Home » Govt to import one million eggs daily facing repercussions of past blunders.

Govt to import one million eggs daily facing repercussions of past blunders.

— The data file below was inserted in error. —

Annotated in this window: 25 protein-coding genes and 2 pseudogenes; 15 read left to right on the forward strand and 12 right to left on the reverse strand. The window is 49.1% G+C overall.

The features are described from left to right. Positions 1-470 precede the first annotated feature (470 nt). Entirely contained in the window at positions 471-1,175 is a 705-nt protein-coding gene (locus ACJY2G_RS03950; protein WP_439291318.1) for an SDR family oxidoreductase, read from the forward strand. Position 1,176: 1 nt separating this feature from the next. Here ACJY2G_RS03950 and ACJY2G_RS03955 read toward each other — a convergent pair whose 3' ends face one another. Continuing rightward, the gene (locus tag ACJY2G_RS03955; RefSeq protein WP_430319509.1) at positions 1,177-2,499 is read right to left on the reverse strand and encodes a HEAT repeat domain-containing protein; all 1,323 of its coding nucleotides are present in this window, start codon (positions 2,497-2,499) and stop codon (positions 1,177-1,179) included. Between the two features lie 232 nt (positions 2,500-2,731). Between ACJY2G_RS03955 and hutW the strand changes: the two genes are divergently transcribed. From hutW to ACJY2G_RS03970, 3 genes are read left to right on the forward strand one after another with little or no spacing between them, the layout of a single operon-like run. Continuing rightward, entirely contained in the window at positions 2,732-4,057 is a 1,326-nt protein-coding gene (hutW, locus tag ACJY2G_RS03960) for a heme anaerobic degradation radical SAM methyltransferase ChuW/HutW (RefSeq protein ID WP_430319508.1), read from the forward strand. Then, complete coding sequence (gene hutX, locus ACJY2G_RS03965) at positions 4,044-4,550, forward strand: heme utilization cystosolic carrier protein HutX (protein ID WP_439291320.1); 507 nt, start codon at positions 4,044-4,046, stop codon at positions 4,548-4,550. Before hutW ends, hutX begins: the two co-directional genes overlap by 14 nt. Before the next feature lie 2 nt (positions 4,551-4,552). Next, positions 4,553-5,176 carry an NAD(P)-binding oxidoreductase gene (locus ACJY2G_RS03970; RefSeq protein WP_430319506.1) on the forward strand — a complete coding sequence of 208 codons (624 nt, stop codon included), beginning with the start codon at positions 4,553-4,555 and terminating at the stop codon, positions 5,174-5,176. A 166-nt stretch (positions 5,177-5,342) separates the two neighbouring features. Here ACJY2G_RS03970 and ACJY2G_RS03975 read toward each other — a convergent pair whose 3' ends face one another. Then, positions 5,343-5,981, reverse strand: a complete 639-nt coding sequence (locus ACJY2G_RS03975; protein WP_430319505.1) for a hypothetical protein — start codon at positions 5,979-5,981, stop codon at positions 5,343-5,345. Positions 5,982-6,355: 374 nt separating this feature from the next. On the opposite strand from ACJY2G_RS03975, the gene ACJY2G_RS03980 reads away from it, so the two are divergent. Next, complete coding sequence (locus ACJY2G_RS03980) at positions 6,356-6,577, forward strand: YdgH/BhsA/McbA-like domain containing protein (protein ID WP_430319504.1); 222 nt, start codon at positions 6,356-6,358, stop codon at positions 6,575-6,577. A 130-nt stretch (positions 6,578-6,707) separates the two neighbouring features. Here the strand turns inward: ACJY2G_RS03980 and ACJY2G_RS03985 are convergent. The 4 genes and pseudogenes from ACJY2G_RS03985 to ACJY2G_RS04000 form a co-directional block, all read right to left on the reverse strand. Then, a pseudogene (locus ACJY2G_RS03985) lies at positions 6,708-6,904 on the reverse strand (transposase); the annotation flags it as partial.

By: Staff Writer Colombo (LNW): Sri Lanka is now getting ready to import one million eggs from India daily to meet the current massive shortage and reasonable ever rising price due to the downfall of the local industry started with the ban on agro-chemicals, an ill conceived policy of imprudent Gotabaya Rajapksa regime. The yields of maize, which is the main ingredient in poultry feeds, have decreased up to 40%, leading to a severe shortage of animal feed for poultry industry When markets were functioning, about 65 % of the maize for animal feed was produced in the country and the private sector imported the balance. Sri Lanka’s Consumer Affairs Authority banned the use of rice for animal feed in June 2022. Under this set up the new government headed by President Ranil Wickeremasinghe has decided to import eggs from India imposing a special commodity levy of Rs 1 (USD 0.003) per kg on imports of eggs by the Sri Lanka State Trading (General) Corporation. Prior to the special commodity levy, a customs duty of Rs. 110 (USD 0.30) per kg was applicable to these imports. All importers except the above trading company will be subject to a levy of Rs 50 per egg The Sri Lanka State Trading (General) Corporation says that steps have been taken at present to import one million eggs each day. Its chairman Asiri Valisundara says that eggs are imported in this manner based on market demand. He mentioned that currently 20 million eggs have been imported from India. Asiri Valisundara says that 10 million imported eggs have been released to the market. He adds that an imported egg will be released to bakeries, biscuit manufacturers, catering services and restaurants at a price of 35 rupees each. Due to the non-availability of poultry feeds and increased cost of production, about 40% of small to medium-scale egg producers have closed their farms during the last 2 years (2021-2022). It is reported that egg production has reduced by over 40%, which led to present crisis of shortages of eggs, creating a 36% deficit in egg consumption in 2021. Shortage of eggs, which is the cheapest protein source, has led to protein malnutrition, especially among children leading to loss of potential human capital in the future. It has been estimated that the level of consumption of eggs is reduced by around 40% owing to both non-availability of eggs, higher prices and also due to low purchasing power. It is important to emphasize that small- to medium-scale producers are vital contributors of the egg industry in the country, and a large number find their livelihood within the industry value chain.

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